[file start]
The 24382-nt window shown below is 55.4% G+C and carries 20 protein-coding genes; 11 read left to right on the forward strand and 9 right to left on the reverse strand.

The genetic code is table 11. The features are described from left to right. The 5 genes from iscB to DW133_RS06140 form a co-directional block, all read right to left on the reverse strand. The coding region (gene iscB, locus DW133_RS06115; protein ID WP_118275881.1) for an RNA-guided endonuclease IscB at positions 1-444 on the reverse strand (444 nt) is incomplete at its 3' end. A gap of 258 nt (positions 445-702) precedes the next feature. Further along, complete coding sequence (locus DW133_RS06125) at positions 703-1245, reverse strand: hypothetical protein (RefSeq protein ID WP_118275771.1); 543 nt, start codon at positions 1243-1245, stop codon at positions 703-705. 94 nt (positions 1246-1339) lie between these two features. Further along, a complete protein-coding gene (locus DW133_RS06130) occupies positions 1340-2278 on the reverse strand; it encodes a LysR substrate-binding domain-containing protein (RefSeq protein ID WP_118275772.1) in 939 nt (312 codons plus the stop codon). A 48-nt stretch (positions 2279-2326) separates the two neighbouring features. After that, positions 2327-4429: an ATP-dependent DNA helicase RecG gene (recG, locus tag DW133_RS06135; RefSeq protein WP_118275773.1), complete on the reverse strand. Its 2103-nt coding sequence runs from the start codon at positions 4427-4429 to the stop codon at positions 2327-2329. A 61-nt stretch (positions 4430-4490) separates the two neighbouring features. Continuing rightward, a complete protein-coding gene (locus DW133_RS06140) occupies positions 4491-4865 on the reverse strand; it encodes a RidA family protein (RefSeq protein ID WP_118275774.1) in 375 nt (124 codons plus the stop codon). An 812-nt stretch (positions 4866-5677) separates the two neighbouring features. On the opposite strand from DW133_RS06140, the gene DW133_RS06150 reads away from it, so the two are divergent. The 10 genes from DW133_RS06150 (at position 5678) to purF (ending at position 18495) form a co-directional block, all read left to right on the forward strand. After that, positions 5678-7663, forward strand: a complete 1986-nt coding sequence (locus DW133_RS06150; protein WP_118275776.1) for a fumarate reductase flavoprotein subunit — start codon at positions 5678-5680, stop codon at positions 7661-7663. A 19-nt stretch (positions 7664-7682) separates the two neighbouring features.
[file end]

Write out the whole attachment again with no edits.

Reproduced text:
The 24382-nt window shown below is 55.4% G+C and carries 20 protein-coding genes; 11 read left to right on the forward strand and 9 right to left on the reverse strand.

The genetic code is table 11. The features are described from left to right. The 5 genes from iscB to DW133_RS06140 form a co-directional block, all read right to left on the reverse strand. The coding region (gene iscB, locus DW133_RS06115; protein ID WP_118275881.1) for an RNA-guided endonuclease IscB at positions 1-444 on the reverse strand (444 nt) is incomplete at its 3' end. A gap of 258 nt (positions 445-702) precedes the next feature. Further along, complete coding sequence (locus DW133_RS06125) at positions 703-1245, reverse strand: hypothetical protein (RefSeq protein ID WP_118275771.1); 543 nt, start codon at positions 1243-1245, stop codon at positions 703-705. 94 nt (positions 1246-1339) lie between these two features. Further along, a complete protein-coding gene (locus DW133_RS06130) occupies positions 1340-2278 on the reverse strand; it encodes a LysR substrate-binding domain-containing protein (RefSeq protein ID WP_118275772.1) in 939 nt (312 codons plus the stop codon). A 48-nt stretch (positions 2279-2326) separates the two neighbouring features. After that, positions 2327-4429: an ATP-dependent DNA helicase RecG gene (recG, locus tag DW133_RS06135; RefSeq protein WP_118275773.1), complete on the reverse strand. Its 2103-nt coding sequence runs from the start codon at positions 4427-4429 to the stop codon at positions 2327-2329. A 61-nt stretch (positions 4430-4490) separates the two neighbouring features. Continuing rightward, a complete protein-coding gene (locus DW133_RS06140) occupies positions 4491-4865 on the reverse strand; it encodes a RidA family protein (RefSeq protein ID WP_118275774.1) in 375 nt (124 codons plus the stop codon). An 812-nt stretch (positions 4866-5677) separates the two neighbouring features. On the opposite strand from DW133_RS06140, the gene DW133_RS06150 reads away from it, so the two are divergent. The 10 genes from DW133_RS06150 (at position 5678) to purF (ending at position 18495) form a co-directional block, all read left to right on the forward strand. After that, positions 5678-7663, forward strand: a complete 1986-nt coding sequence (locus DW133_RS06150; protein WP_118275776.1) for a fumarate reductase flavoprotein subunit — start codon at positions 5678-5680, stop codon at positions 7661-7663. A 19-nt stretch (positions 7664-7682) separates the two neighbouring features.